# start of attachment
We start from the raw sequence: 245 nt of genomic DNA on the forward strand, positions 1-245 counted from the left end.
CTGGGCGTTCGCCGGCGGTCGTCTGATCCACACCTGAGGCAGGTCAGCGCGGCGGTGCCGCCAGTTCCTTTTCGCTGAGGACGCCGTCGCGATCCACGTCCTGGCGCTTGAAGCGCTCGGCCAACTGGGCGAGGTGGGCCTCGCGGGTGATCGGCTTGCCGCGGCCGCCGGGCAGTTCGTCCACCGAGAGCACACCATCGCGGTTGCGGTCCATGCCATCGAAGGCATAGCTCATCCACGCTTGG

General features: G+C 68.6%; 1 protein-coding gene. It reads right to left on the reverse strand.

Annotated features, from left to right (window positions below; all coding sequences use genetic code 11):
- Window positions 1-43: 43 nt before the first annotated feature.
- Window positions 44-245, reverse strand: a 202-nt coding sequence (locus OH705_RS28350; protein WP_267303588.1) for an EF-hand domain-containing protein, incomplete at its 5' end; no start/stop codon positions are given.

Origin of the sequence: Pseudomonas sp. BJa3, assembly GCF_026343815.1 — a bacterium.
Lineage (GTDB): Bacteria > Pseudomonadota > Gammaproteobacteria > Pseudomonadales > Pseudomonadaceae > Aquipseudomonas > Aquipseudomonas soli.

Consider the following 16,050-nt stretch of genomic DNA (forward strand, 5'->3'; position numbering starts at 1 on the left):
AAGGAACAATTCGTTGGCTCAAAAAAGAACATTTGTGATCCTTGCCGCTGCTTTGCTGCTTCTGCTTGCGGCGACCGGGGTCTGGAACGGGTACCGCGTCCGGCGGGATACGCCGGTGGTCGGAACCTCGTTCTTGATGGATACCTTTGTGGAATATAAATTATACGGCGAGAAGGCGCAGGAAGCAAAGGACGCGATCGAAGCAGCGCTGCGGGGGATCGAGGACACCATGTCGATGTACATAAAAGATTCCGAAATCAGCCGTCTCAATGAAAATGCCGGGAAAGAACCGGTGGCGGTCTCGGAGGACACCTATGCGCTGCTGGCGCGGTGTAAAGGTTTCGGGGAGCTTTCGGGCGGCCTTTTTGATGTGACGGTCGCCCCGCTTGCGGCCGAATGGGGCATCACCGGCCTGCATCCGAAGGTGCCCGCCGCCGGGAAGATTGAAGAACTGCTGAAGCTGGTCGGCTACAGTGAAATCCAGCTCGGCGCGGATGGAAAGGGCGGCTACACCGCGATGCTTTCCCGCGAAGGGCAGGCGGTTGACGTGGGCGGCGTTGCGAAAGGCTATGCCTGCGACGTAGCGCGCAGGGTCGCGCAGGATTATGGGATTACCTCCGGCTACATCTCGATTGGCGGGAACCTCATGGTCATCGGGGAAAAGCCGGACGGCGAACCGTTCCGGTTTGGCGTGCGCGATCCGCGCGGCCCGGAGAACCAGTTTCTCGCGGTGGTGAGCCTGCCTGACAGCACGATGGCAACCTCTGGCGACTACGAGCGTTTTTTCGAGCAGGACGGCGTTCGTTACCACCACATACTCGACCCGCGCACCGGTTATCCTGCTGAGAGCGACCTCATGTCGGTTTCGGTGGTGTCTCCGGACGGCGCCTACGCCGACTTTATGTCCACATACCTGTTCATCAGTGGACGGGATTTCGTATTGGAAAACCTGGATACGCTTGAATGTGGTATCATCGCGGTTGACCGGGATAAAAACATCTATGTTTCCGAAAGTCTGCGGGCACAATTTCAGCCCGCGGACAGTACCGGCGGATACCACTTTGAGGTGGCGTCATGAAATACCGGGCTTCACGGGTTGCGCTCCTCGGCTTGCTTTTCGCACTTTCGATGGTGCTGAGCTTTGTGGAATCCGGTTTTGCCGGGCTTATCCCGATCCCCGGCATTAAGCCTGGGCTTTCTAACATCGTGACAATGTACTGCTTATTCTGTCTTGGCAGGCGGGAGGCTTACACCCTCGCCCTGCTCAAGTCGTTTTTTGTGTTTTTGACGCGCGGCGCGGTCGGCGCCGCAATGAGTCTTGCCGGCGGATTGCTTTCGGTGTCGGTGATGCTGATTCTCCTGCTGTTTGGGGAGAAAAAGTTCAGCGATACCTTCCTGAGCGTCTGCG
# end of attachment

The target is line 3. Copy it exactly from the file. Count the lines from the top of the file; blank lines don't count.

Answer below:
General features: G+C 68.6%; 1 protein-coding gene. It reads right to left on the reverse strand.